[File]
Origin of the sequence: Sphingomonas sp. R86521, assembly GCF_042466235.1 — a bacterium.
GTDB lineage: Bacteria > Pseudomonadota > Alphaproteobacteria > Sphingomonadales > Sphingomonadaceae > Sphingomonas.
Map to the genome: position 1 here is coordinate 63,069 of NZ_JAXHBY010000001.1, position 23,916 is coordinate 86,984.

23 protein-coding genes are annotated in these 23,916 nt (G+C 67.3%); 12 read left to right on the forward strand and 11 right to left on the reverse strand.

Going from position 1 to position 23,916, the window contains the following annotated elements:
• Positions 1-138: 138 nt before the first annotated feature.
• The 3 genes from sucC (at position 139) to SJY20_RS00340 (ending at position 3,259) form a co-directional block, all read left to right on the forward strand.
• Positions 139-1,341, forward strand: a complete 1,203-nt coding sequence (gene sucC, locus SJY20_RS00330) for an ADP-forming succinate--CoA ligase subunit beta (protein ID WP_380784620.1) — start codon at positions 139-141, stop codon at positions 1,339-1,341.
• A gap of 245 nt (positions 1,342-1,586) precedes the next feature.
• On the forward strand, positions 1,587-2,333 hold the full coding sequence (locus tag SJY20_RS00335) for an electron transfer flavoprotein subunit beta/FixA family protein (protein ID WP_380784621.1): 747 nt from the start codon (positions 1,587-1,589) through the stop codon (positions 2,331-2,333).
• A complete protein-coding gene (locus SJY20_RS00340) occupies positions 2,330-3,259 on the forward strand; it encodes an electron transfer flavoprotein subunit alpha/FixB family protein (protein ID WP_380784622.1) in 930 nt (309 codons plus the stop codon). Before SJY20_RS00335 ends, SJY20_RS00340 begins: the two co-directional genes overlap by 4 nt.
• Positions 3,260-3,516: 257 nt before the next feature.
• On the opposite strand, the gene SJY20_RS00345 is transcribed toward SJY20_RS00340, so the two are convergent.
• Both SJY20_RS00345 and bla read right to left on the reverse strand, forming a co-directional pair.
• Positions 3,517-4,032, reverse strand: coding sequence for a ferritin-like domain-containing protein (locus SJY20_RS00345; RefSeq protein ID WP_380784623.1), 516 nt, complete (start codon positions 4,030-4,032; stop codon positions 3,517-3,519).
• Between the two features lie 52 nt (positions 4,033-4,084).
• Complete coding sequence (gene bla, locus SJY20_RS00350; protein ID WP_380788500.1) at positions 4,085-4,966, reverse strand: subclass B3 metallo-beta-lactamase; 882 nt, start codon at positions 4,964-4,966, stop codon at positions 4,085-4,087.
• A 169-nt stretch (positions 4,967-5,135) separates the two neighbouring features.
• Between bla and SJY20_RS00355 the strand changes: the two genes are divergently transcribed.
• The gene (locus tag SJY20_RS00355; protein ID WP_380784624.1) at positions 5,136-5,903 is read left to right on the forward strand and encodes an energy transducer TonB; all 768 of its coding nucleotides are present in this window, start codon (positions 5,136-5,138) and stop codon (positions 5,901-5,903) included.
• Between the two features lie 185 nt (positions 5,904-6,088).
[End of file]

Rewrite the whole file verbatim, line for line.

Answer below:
Origin of the sequence: Sphingomonas sp. R86521, assembly GCF_042466235.1 — a bacterium.
GTDB lineage: Bacteria > Pseudomonadota > Alphaproteobacteria > Sphingomonadales > Sphingomonadaceae > Sphingomonas.
Map to the genome: position 1 here is coordinate 63,069 of NZ_JAXHBY010000001.1, position 23,916 is coordinate 86,984.

23 protein-coding genes are annotated in these 23,916 nt (G+C 67.3%); 12 read left to right on the forward strand and 11 right to left on the reverse strand.

Going from position 1 to position 23,916, the window contains the following annotated elements:
• Positions 1-138: 138 nt before the first annotated feature.
• The 3 genes from sucC (at position 139) to SJY20_RS00340 (ending at position 3,259) form a co-directional block, all read left to right on the forward strand.
• Positions 139-1,341, forward strand: a complete 1,203-nt coding sequence (gene sucC, locus SJY20_RS00330) for an ADP-forming succinate--CoA ligase subunit beta (protein ID WP_380784620.1) — start codon at positions 139-141, stop codon at positions 1,339-1,341.
• A gap of 245 nt (positions 1,342-1,586) precedes the next feature.
• On the forward strand, positions 1,587-2,333 hold the full coding sequence (locus tag SJY20_RS00335) for an electron transfer flavoprotein subunit beta/FixA family protein (protein ID WP_380784621.1): 747 nt from the start codon (positions 1,587-1,589) through the stop codon (positions 2,331-2,333).
• A complete protein-coding gene (locus SJY20_RS00340) occupies positions 2,330-3,259 on the forward strand; it encodes an electron transfer flavoprotein subunit alpha/FixB family protein (protein ID WP_380784622.1) in 930 nt (309 codons plus the stop codon). Before SJY20_RS00335 ends, SJY20_RS00340 begins: the two co-directional genes overlap by 4 nt.
• Positions 3,260-3,516: 257 nt before the next feature.
• On the opposite strand, the gene SJY20_RS00345 is transcribed toward SJY20_RS00340, so the two are convergent.
• Both SJY20_RS00345 and bla read right to left on the reverse strand, forming a co-directional pair.
• Positions 3,517-4,032, reverse strand: coding sequence for a ferritin-like domain-containing protein (locus SJY20_RS00345; RefSeq protein ID WP_380784623.1), 516 nt, complete (start codon positions 4,030-4,032; stop codon positions 3,517-3,519).
• Between the two features lie 52 nt (positions 4,033-4,084).
• Complete coding sequence (gene bla, locus SJY20_RS00350; protein ID WP_380788500.1) at positions 4,085-4,966, reverse strand: subclass B3 metallo-beta-lactamase; 882 nt, start codon at positions 4,964-4,966, stop codon at positions 4,085-4,087.
• A 169-nt stretch (positions 4,967-5,135) separates the two neighbouring features.
• Between bla and SJY20_RS00355 the strand changes: the two genes are divergently transcribed.
• The gene (locus tag SJY20_RS00355; protein ID WP_380784624.1) at positions 5,136-5,903 is read left to right on the forward strand and encodes an energy transducer TonB; all 768 of its coding nucleotides are present in this window, start codon (positions 5,136-5,138) and stop codon (positions 5,901-5,903) included.
• Between the two features lie 185 nt (positions 5,904-6,088).